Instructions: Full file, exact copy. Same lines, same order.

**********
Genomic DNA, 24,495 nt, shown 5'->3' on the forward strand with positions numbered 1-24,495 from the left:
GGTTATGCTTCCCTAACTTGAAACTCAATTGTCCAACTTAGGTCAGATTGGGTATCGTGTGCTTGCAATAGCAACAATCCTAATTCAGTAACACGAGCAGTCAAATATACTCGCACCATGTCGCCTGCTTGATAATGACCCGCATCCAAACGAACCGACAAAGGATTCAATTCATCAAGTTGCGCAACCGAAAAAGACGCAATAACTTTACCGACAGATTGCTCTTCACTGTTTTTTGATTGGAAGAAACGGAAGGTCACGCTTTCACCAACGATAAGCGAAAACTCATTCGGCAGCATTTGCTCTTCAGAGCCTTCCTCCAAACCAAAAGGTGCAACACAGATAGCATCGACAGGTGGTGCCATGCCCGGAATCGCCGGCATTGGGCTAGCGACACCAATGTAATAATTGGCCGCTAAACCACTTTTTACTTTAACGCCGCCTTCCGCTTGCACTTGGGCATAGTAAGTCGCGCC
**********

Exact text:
Genomic DNA, 24,495 nt, shown 5'->3' on the forward strand with positions numbered 1-24,495 from the left:
GGTTATGCTTCCCTAACTTGAAACTCAATTGTCCAACTTAGGTCAGATTGGGTATCGTGTGCTTGCAATAGCAACAATCCTAATTCAGTAACACGAGCAGTCAAATATACTCGCACCATGTCGCCTGCTTGATAATGACCCGCATCCAAACGAACCGACAAAGGATTCAATTCATCAAGTTGCGCAACCGAAAAAGACGCAATAACTTTACCGACAGATTGCTCTTCACTGTTTTTTGATTGGAAGAAACGGAAGGTCACGCTTTCACCAACGATAAGCGAAAACTCATTCGGCAGCATTTGCTCTTCAGAGCCTTCCTCCAAACCAAAAGGTGCAACACAGATAGCATCGACAGGTGGTGCCATGCCCGGAATCGCCGGCATTGGGCTAGCGACACCAATGTAATAATTGGCCGCTAAACCACTTTTTACTTTAACGCCGCCTTCCGCTTGCACTTGGGCATAGTAAGTCGCGCC